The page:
I’m a mid-level manager and just joined my first agency as a subject matter expert. I’ve never seen such inefficiency and chaos. I’m trying to stay focused on my job but I keep getting pulled into new business meetings that hijack all my time. Then management tells me I have to be billable, which means I have to work way beyond reasonable hours. This is madness. How do I get out of doing new business so I can do my job? H.F., New York, NY
Welcome to agency life! Start by capturing your reasons for moving to the agency side. Remembering why you chose the service side will help when you’re triggered by “inefficiency and chaos.” In the moment, you can remind yourself of the benefits you’re receiving. Recognize that you’re judging their behavior by your past experience, which is a totally different kind of business, so you’re using an inaccurate measuring stick.
As a mid-level manager, new business is part of your job. It is actually part of everyone’s job—because that’s how an agency survives/thrives. The benefits of working on new business far outweigh the downsides. You get substantive exposure to decision-makers, opportunity to expand your skills, the ability to learn other businesses quickly, and a front-row seat to strategic decision-making.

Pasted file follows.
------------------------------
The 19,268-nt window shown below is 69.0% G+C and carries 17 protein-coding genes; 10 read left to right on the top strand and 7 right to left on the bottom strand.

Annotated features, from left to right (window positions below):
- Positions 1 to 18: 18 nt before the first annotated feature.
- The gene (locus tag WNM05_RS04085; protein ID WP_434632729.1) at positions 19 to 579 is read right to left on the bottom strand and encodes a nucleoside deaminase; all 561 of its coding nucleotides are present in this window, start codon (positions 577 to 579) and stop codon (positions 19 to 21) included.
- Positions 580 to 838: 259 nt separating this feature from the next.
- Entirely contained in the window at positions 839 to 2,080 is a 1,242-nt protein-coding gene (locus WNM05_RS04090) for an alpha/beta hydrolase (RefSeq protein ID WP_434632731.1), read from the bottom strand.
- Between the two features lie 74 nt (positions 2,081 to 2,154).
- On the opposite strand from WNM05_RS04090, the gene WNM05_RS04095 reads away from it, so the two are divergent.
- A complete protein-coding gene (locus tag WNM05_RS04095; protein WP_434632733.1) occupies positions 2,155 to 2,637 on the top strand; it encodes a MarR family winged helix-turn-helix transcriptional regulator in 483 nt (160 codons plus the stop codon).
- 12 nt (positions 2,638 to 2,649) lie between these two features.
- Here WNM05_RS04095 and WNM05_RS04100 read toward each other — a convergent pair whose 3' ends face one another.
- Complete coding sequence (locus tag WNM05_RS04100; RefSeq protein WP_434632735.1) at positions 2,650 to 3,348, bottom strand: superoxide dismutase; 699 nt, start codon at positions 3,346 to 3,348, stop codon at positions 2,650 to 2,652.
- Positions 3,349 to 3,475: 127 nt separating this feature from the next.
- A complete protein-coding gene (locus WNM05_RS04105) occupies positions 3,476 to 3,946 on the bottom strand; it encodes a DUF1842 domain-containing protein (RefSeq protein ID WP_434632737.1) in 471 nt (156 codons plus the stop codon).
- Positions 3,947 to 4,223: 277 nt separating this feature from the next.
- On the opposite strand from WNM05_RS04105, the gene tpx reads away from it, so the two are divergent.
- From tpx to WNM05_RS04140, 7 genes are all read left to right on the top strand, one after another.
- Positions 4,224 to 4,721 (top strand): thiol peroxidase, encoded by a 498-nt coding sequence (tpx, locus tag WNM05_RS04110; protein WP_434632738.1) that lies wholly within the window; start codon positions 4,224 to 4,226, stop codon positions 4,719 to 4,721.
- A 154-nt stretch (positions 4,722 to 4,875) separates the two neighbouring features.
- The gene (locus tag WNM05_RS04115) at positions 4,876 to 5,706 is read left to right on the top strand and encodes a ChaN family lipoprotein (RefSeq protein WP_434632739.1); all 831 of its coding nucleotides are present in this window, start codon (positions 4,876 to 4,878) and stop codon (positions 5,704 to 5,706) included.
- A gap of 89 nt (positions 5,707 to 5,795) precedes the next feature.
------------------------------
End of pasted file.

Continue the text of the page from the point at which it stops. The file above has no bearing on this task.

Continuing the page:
Those who spend their time complaining about working on new business either don’t understand the benefits they’re receiving or don’t value them. I guarantee these people are not destined for management roles/opportunities.
To address your “reasonable hours” request, be clear that you won’t get everything done every day. Your goal is to appropriately prioritize competing requests. Understand that every day you’re going to get unexpected projects. Be flexible and know that this is what agency life is like. Make sure that you manage the expectations of those you’re working with so they know when to expect you to deliver.
As a subject matter expert, you’ll be pulled in a lot of directions. When a request comes to you, ask yourself if it is the best use of your time in the moment. You’ll have to put boundaries in place and expect that you’ll get pressure from those who want an immediate turnaround. Be mindful of how you frame your boundary so people don’t see you as recalcitrant. Try, “Okay, I understand you need a POV on X, for your Y project. You need a paragraph or so with some references as backup in case the client medical/legal needs them. I can have that for you by Z date.” Congrats on your new job!
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